By Maureen Dunleavy, LMHC., Regional Vice President
On Sept. 27, Hurricane Ian made its way across the Gulf of Mexico and towards the west coast of Florida. Although the eye of the storm was 65 miles away, the Category 3 storm brought flooding and made its impact felt throughout our island chain. In addition, there were several fires that occurred in Key West most likely from the flood waters hitting live electricity then spreading due to windy conditions. As a result, thousands of families were impacted. Homes in Bahama Village took on four to five feet of water and the Flagler Fire left 40 families homeless. Anxiety and despair were felt by many, but the Guidance/Care Center (GCC) felt the call for hope. GCC is the disaster crisis counseling provider, a critical needs facility and part of the Monroe County Community Organizations Active in Disaster (COAD). Our role is to assist with mental health crisis support, case management, and help individuals obtain their psychiatric medications through our Indigent Drug Program, Americares. In the past two months, GCC staff have been readily available to assist with the crisis and have taken to the streets to provide outreach. There have been many community events in the hardest hit areas and visits to facilities like the Florida Keys Overnight Temporary Shelter (KOTS) where we could simply do a check in with residents, listen to their stories, and help provide resources to them.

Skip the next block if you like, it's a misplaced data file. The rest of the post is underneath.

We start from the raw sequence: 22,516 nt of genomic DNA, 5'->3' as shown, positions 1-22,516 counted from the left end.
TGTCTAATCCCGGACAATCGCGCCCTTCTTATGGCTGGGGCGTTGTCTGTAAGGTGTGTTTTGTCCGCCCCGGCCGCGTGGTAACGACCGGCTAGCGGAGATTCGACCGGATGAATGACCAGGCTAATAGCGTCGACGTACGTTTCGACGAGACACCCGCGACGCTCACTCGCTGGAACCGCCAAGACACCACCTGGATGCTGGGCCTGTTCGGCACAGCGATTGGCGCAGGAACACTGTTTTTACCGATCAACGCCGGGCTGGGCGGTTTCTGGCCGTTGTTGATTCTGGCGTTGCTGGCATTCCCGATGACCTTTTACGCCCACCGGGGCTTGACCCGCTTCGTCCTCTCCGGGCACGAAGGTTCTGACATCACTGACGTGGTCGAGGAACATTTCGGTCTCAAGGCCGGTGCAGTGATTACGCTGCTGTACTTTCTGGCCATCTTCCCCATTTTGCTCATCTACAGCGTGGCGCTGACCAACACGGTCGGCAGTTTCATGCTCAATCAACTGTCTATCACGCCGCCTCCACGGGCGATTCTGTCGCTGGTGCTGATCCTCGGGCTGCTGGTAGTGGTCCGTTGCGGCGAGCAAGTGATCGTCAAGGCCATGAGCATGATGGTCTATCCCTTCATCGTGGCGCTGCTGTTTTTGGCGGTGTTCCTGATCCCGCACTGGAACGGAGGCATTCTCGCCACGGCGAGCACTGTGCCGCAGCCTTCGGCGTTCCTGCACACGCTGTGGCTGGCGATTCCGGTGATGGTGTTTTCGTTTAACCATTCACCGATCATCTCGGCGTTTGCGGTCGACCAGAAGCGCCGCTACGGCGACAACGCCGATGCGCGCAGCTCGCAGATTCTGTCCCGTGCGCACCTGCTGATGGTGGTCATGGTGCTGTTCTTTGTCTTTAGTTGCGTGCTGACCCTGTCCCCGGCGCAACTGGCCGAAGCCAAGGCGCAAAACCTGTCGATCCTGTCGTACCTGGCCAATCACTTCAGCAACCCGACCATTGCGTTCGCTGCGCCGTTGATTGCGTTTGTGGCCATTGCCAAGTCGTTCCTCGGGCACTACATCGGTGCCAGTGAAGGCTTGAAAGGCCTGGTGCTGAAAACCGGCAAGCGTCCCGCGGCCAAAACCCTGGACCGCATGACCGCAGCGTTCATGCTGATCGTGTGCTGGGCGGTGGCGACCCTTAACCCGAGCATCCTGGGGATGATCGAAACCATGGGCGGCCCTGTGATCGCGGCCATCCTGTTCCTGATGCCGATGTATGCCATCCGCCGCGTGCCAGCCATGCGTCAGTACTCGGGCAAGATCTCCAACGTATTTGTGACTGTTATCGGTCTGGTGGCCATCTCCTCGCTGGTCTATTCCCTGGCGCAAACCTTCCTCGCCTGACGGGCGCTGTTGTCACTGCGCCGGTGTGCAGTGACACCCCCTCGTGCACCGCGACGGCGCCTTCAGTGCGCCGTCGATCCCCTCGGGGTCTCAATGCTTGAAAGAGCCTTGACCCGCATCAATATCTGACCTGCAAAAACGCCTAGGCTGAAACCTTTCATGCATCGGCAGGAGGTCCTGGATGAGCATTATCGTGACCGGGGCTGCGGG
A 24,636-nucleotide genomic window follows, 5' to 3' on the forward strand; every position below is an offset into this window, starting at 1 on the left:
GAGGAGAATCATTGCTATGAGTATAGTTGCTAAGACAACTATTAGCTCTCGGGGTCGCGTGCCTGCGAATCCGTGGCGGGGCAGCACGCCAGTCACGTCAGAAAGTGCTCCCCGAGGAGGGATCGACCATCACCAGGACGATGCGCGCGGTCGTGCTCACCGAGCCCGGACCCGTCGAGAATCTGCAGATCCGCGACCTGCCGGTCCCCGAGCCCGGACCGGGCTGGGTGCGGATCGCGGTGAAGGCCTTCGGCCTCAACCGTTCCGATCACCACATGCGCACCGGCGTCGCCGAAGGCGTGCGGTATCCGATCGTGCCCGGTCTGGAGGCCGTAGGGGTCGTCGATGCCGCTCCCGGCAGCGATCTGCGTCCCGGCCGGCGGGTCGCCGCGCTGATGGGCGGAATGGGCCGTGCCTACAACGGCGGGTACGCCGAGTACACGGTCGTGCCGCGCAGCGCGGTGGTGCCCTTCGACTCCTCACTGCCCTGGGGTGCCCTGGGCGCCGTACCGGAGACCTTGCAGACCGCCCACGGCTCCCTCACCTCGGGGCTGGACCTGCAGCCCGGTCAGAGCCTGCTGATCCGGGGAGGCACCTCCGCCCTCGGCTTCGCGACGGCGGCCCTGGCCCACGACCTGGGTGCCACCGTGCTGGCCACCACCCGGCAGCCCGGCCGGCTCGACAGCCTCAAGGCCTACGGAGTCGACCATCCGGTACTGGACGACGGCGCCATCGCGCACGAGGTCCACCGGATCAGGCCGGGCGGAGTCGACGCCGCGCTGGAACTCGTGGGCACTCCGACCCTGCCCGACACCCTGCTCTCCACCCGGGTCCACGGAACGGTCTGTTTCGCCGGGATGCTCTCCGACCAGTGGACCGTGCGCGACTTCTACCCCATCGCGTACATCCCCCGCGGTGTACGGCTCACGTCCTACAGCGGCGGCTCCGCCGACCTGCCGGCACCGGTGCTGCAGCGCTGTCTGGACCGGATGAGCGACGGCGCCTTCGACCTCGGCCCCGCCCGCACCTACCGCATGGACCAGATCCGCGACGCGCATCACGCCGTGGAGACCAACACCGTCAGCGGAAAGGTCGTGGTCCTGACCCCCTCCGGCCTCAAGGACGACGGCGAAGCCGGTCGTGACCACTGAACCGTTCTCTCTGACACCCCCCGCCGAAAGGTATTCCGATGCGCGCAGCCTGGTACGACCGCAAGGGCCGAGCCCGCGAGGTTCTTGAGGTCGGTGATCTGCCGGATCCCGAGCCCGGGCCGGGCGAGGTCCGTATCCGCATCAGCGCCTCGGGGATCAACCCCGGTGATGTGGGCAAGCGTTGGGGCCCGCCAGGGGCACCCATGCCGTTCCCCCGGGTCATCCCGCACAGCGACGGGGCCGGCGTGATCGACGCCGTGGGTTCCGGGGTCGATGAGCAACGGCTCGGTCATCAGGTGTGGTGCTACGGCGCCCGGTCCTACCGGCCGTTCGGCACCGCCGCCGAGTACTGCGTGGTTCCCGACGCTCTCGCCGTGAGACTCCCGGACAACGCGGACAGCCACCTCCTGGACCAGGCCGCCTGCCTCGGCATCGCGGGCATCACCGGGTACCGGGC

Natural disasters such as hurricanes have long-lasting effects on communities and their residents. We have learned this from experience. Recovery is a process that continues long after disaster recovery support has left the community. Unfortunately, Hurricane Ian was not the first storm and it will not be the last. We know that our GCC staff and Florida Keys residents will continue to experience mental health symptoms like anxiety each year, leading up to those hurricane months. These feelings increase each time a new storm is pending. It is easy to panic when you see the news and live through the “cone of uncertainty.” Vicarious trauma and anxiety can also be felt after witnessing what other storms have done and how they have impacted other parts of our WestCare family. What we do know is that providing mental health services such as crisis support and outreach during hurricane recovery fosters hope. This comprehensive approach saves lives. We will be thrilled when this hurricane season ends on Nov. 30, but will hope that next year is a quiet one.